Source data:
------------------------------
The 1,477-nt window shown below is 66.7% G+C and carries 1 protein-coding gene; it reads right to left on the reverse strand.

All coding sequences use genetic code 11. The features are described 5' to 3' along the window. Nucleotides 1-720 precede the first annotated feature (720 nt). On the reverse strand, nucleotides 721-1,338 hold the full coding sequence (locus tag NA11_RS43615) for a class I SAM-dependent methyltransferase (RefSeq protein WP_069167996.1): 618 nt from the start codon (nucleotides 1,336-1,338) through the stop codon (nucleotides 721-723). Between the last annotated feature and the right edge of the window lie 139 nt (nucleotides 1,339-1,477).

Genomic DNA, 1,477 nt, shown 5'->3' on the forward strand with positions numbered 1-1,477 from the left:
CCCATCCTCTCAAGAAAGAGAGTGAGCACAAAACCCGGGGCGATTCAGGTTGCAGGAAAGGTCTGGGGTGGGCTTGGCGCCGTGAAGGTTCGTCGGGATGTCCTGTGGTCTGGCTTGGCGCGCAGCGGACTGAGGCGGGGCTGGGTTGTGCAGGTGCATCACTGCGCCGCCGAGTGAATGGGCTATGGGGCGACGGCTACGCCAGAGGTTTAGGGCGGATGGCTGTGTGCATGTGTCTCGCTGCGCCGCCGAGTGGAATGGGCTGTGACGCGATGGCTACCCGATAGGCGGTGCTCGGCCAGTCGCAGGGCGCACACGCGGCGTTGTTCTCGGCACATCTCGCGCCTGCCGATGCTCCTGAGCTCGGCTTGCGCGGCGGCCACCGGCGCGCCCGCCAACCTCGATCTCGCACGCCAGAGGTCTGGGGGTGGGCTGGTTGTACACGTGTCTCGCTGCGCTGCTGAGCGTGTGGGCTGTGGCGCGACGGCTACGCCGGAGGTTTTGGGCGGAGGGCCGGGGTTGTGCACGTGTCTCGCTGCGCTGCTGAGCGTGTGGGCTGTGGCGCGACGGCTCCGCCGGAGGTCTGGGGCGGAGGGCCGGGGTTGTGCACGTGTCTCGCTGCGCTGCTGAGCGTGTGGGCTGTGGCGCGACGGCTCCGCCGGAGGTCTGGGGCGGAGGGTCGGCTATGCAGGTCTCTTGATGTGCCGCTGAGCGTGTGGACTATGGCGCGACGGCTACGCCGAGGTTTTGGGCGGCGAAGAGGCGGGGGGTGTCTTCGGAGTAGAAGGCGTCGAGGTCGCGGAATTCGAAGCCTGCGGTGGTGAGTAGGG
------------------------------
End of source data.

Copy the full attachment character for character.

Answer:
The 1,477-nt window shown below is 66.7% G+C and carries 1 protein-coding gene; it reads right to left on the reverse strand.

All coding sequences use genetic code 11. The features are described 5' to 3' along the window. Nucleotides 1-720 precede the first annotated feature (720 nt). On the reverse strand, nucleotides 721-1,338 hold the full coding sequence (locus tag NA11_RS43615) for a class I SAM-dependent methyltransferase (RefSeq protein WP_069167996.1): 618 nt from the start codon (nucleotides 1,336-1,338) through the stop codon (nucleotides 721-723). Between the last annotated feature and the right edge of the window lie 139 nt (nucleotides 1,339-1,477).

Genomic DNA, 1,477 nt, shown 5'->3' on the forward strand with positions numbered 1-1,477 from the left:
CCCATCCTCTCAAGAAAGAGAGTGAGCACAAAACCCGGGGCGATTCAGGTTGCAGGAAAGGTCTGGGGTGGGCTTGGCGCCGTGAAGGTTCGTCGGGATGTCCTGTGGTCTGGCTTGGCGCGCAGCGGACTGAGGCGGGGCTGGGTTGTGCAGGTGCATCACTGCGCCGCCGAGTGAATGGGCTATGGGGCGACGGCTACGCCAGAGGTTTAGGGCGGATGGCTGTGTGCATGTGTCTCGCTGCGCCGCCGAGTGGAATGGGCTGTGACGCGATGGCTACCCGATAGGCGGTGCTCGGCCAGTCGCAGGGCGCACACGCGGCGTTGTTCTCGGCACATCTCGCGCCTGCCGATGCTCCTGAGCTCGGCTTGCGCGGCGGCCACCGGCGCGCCCGCCAACCTCGATCTCGCACGCCAGAGGTCTGGGGGTGGGCTGGTTGTACACGTGTCTCGCTGCGCTGCTGAGCGTGTGGGCTGTGGCGCGACGGCTACGCCGGAGGTTTTGGGCGGAGGGCCGGGGTTGTGCACGTGTCTCGCTGCGCTGCTGAGCGTGTGGGCTGTGGCGCGACGGCTCCGCCGGAGGTCTGGGGCGGAGGGCCGGGGTTGTGCACGTGTCTCGCTGCGCTGCTGAGCGTGTGGGCTGTGGCGCGACGGCTCCGCCGGAGGTCTGGGGCGGAGGGTCGGCTATGCAGGTCTCTTGATGTGCCGCTGAGCGTGTGGACTATGGCGCGACGGCTACGCCGAGGTTTTGGGCGGCGAAGAGGCGGGGGGTGTCTTCGGAGTAGAAGGCGTCGAGGTCGCGGAATTCGAAGCCTGCGGTGGTGAGTAGGG